‘Just a nightmare’: Hurricane Sally lashes US, causing severe flooding

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Hurricane Sally uprooted trees, flooded streets and cut power to half a million homes and businesses as the powerful storm tore across the Alabama-Florida coast.

The Category 2 hurricane made landfall early on Wednesday morning (local time) near Gulf Shores, Alabama, with top winds of 155 kilometres per hour.

It later decreased to a Category 1 storm.

The storm battered the metropolitan areas of Mobile, Alabama, and Pensacola, Florida, which have a combined population of almost one million.

Emergency crews plucked people from flooded homes. In Escambia County, which includes Pensacola, more than 40 were rescued, including a family of four found in a tree, Sheriff David Morgan said.

A satellite image showing a large white swirl of cloud over the south of the US.
The hurricane’s slow pace has seen severe flooding occur.(AP: NOAA)

“There are entire communities that we’re going to have to evacuate,” Sheriff Morgan said.

“It’s going to be a tremendous operation over the next several days.”

The sheriff said Hurricane Sally has knocked out a section of the new Three Mile Bridge in Pensacola as the storm pounded the Gulf Coast with wind and rain.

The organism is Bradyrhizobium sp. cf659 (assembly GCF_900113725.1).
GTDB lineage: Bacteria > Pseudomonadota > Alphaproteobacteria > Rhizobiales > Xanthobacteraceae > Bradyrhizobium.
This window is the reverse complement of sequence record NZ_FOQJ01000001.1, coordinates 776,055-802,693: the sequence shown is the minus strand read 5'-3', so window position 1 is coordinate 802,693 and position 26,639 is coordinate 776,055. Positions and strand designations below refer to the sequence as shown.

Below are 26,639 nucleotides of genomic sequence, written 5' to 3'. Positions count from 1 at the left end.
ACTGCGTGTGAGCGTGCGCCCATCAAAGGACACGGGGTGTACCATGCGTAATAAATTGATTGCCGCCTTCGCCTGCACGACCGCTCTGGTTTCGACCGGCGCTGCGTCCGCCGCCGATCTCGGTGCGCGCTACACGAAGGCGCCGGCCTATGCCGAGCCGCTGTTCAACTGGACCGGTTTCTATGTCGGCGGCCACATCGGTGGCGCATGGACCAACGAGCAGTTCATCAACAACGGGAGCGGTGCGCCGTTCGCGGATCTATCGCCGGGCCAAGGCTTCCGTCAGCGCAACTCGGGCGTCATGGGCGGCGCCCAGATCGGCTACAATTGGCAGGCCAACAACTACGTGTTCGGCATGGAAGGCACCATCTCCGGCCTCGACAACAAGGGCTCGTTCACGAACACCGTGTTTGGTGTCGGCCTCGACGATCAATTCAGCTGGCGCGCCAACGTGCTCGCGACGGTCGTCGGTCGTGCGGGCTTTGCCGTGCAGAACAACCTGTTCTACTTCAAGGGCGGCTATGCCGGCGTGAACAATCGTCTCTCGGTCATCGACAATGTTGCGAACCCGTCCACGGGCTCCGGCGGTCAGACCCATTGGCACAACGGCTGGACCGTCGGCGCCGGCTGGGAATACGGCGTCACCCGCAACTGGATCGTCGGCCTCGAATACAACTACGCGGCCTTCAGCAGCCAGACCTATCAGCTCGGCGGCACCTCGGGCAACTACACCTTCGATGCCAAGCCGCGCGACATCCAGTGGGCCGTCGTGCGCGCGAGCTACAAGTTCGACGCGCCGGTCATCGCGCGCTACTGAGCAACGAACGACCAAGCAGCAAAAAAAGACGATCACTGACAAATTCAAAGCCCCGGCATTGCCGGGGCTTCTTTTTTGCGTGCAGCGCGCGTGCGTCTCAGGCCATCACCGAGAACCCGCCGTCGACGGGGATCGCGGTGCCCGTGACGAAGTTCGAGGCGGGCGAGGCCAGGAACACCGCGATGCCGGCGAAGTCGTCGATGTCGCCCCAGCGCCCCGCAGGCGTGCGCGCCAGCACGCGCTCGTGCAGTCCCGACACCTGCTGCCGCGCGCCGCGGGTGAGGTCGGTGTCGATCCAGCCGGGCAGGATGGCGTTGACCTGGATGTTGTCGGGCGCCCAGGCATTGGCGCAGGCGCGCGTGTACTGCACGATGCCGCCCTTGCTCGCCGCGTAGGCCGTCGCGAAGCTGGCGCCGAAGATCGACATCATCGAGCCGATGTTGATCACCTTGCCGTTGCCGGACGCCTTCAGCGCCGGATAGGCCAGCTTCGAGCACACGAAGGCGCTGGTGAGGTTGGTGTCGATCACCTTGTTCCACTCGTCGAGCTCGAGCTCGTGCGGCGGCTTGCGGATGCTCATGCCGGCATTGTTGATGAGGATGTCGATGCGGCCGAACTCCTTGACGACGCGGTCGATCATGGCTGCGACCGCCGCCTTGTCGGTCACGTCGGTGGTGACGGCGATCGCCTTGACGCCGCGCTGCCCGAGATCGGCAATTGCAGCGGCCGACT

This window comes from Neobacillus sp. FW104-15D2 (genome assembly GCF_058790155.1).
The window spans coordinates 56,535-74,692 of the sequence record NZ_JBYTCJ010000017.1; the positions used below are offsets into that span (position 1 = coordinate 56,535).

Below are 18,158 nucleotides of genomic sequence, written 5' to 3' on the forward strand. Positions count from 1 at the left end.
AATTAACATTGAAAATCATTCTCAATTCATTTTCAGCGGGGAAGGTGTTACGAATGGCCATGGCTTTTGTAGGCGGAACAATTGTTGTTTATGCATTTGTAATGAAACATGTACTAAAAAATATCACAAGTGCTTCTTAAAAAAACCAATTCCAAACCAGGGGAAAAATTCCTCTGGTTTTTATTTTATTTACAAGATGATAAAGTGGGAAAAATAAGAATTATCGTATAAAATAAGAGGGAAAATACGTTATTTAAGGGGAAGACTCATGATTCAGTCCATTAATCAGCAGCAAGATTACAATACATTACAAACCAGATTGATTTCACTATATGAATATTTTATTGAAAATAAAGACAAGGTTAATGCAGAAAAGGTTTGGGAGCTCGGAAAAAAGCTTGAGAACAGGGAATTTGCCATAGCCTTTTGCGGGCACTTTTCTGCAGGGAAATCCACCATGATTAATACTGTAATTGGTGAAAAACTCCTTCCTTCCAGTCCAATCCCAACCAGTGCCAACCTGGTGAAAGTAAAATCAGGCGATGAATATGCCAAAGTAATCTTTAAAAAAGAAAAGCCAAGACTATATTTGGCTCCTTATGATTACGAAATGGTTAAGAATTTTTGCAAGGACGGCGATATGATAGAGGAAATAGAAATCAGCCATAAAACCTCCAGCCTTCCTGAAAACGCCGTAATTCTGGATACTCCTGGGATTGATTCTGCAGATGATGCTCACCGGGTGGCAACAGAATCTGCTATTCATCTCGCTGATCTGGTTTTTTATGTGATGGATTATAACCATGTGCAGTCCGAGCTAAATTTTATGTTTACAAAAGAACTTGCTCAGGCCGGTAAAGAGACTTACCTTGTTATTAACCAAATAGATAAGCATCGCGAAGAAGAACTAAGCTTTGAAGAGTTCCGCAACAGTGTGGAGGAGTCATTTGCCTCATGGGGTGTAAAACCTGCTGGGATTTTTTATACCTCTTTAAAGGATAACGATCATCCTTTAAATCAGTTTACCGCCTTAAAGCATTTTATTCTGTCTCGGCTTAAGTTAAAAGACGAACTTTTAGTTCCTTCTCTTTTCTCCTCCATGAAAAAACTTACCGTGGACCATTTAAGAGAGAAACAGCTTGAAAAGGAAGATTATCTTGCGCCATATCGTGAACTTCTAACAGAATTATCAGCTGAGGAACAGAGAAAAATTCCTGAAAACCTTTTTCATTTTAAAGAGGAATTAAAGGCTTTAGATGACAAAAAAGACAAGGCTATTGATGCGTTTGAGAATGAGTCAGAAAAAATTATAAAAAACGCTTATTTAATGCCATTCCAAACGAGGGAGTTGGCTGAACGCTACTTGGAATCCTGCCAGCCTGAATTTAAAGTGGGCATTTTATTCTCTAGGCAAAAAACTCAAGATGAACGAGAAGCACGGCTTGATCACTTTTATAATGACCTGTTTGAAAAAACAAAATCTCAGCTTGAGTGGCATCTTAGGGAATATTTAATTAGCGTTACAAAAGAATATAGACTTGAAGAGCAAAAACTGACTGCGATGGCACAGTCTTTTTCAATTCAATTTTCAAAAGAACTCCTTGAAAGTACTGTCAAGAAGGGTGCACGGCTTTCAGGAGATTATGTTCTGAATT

More than (61 centimeteres) of rain was recorded near Naval Air Station Pensacola, and nearly one metre of water covered streets in downtown Pensacola, the National Weather Service reported.

A man sitting in a wheelchair as waters rise, cars half submerged.
A man watches flood waters in downtown Pensacola, Florida.(AP: Gerald Herbert)

“It’s not common that you start measuring rainfall in feet,” said forecaster David Eversole in Mobile.

The storm knocked out power to 500,000 homes and businesses.

“The rain is what stands out with this one. It’s unreal,” said Cavin Hollyhand, 50, who left his home on a barrier island and took shelter in Mobile, Alabama, where he viewed the damage on Wednesday.

Waves crashing.
The storm saw wild weather as an all too common scenario.(A: Gerald Herbert)

Sally is the 18th named storm in the Atlantic this year and the eighth tropical storm or hurricane to hit the United States.

“We’ve only got one name left,” said Jim Foerster, chief meteorologist at DTN, an energy, agriculture and weather data provider, referencing the procedure to name storms.

“That’s going to happen here soon, Wilfred, and then we’ll be into the Greek alphabet.”



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